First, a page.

| Dijver 17, 8000 Brugge, Belgium|
Groeningemuseum, Church of Our Lady - Bruges, Basilica of the Holy Blood, Arentshuis, Belfry of Bruges
The Gruuthusemuseum is a museum of applied arts in Bruges, located in the medieval Gruuthuse, the house of Louis de Gruuthuse. The collection ranges from the 15th to the 19th century.
Presumably in the 13th century, a rich family from Bruges received the monopoly to levy taxes on gruit, and built a storage for it. The building was changed in the early fifteenth century by Jan IV van der Aa to a luxury house for his family, which subsequently changes its name to "Van Gruuthuse" ("From the Gruit house"). His son Louis de Gruuthuse adds a second wing to the house, and in 1472 a chapel. This connects the house to the adjacent Church of Our Lady, Bruges.
In 1596, the house is bought by king Philip II of Spain and in 1623 given to Wenceslas Cobergher to house the Bruges mount of piety. The city of Bruges bought the house in 1875, and architect Louis Delacenserie completely restored it between 1883 and 1895. The exterior is partly original, partly a reconstruction; the interior is mostly a late 19th century Neogothical reconstruction of a medieval interior. The building was initially used by the city if Bruges to display the archaeological collection of the Société Archéologique, and expanded into a more general museum over the years, after the city had acquired the collections for themselves in 1955.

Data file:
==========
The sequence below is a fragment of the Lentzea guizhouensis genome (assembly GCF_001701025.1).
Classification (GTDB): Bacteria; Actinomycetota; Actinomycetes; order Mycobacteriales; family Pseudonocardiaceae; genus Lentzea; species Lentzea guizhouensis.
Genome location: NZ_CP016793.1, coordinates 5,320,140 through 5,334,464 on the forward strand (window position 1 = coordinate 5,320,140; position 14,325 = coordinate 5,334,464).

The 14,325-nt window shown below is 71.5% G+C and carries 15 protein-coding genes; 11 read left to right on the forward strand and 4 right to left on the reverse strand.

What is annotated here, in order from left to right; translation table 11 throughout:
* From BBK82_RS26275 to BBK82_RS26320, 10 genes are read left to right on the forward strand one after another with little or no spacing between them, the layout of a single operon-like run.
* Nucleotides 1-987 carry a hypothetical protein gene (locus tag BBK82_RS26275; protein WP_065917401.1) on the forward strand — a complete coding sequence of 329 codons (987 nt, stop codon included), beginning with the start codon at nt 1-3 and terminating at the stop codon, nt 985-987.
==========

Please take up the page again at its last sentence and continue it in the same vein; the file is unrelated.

The museum was started to house the collection of the Société Archéologique. Some of the driving forces behind the start of the museum were art historian William Henry James Weale and architect William Curtis Brangwyn.
The museum displays both the interior of a house of a rich family as it would have been in the late Middle Ages, and a collection of everyday tools and utensils. On display are furniture, bobbin lace, objects in gold and silver, weapons, musical instruments, and ceramics. The most famous object in the collection is the painted terracotta bust of Charles V, Holy Roman Emperor from 1520, attributed to Conrat Meit. Another highlight is the collection of Flemish tapestries from the 16th and 17th century.
The museum regularly holds exhibitions, like the 1987 "Masterpieces of Bruges Tapestry", or the 2013 "Love and devotion", centered on the Gruuthuse manuscript.